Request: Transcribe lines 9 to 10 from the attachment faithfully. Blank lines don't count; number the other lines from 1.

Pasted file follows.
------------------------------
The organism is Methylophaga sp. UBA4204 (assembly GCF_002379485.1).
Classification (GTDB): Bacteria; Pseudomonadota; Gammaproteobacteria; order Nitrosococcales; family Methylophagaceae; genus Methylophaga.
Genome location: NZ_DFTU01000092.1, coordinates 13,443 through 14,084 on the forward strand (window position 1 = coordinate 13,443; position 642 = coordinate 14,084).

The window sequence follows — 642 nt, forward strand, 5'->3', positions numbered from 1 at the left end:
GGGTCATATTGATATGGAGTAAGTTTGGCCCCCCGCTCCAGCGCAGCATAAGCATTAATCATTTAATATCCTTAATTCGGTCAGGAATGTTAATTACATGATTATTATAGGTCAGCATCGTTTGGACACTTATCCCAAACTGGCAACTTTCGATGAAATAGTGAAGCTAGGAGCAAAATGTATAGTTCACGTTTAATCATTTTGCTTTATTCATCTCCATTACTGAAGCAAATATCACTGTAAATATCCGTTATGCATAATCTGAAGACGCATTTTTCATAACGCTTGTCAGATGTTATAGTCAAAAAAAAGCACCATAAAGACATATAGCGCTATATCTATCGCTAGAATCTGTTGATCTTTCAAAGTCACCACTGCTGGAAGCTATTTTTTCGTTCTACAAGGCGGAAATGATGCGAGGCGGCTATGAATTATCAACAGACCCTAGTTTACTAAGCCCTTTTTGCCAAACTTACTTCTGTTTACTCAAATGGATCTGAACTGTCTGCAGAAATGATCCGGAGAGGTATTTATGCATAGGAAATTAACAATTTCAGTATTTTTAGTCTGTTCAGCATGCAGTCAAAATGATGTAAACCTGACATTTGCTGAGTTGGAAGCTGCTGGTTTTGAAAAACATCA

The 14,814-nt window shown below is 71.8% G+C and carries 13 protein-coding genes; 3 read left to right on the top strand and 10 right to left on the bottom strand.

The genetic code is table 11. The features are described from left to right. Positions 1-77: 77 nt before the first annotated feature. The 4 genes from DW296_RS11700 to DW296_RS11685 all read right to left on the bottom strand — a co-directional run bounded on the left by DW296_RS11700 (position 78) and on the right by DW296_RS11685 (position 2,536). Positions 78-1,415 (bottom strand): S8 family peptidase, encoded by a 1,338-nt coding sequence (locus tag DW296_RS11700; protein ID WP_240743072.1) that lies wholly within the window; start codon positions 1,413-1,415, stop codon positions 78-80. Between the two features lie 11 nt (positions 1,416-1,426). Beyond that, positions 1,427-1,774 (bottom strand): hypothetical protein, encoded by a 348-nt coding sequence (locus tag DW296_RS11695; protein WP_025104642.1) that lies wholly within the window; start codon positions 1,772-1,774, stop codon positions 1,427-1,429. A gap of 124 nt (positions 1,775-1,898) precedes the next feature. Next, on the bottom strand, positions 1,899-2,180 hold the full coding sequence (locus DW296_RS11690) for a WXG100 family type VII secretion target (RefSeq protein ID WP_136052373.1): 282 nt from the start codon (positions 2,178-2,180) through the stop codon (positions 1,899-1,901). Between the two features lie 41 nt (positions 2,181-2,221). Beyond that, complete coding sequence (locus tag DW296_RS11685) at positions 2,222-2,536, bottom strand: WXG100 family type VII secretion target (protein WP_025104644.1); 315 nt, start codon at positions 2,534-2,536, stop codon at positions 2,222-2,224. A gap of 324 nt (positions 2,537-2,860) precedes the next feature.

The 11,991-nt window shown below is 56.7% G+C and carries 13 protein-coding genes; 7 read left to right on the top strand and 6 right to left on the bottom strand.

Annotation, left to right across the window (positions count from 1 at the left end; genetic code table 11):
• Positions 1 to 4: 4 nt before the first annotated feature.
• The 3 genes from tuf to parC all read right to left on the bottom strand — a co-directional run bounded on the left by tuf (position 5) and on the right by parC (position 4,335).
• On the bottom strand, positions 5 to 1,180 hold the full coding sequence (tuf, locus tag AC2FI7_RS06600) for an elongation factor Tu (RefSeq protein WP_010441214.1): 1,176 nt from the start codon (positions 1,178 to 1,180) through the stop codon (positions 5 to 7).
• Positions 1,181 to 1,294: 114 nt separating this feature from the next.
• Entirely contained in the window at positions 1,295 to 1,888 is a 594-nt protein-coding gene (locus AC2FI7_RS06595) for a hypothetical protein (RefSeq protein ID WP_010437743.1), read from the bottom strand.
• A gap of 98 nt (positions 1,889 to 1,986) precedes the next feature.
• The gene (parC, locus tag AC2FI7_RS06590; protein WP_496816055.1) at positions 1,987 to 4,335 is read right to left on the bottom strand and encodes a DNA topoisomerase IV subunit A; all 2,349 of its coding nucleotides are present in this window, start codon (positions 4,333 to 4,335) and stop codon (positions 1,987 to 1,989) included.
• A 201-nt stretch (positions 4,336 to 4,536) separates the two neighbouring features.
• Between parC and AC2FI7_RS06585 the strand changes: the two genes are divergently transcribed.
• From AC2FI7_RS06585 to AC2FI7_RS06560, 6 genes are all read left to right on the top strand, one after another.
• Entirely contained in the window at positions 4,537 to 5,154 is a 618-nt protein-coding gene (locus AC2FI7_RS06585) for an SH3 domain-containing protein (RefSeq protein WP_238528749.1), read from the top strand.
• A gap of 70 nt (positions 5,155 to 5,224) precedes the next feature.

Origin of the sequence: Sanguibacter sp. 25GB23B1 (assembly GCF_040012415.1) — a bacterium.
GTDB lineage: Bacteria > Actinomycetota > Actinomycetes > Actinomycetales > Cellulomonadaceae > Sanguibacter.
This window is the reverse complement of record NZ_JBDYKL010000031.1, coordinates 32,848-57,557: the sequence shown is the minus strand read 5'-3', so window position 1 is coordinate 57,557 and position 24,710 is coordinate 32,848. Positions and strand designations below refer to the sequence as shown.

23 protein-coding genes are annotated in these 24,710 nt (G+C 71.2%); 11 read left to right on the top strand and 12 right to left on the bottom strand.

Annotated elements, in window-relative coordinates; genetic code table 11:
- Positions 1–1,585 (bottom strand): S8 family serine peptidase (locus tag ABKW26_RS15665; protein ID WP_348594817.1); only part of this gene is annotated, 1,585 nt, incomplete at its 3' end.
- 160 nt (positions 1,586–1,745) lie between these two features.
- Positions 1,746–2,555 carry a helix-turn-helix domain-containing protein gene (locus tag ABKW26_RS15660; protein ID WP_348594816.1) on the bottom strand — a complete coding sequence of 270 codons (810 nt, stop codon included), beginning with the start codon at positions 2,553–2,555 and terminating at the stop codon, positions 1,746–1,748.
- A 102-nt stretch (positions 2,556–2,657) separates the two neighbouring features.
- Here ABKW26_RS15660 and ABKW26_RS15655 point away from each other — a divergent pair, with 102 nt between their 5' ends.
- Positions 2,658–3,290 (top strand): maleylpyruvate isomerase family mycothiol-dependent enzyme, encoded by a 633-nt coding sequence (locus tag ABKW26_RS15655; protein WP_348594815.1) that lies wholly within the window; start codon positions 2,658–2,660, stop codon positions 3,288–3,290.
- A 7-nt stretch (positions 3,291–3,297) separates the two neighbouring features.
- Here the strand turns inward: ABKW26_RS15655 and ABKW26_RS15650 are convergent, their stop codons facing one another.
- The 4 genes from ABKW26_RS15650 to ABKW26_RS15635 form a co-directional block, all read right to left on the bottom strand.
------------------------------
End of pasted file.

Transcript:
Annotation, left to right across the window (positions count from 1 at the left end; genetic code table 11):
• Positions 1 to 4: 4 nt before the first annotated feature.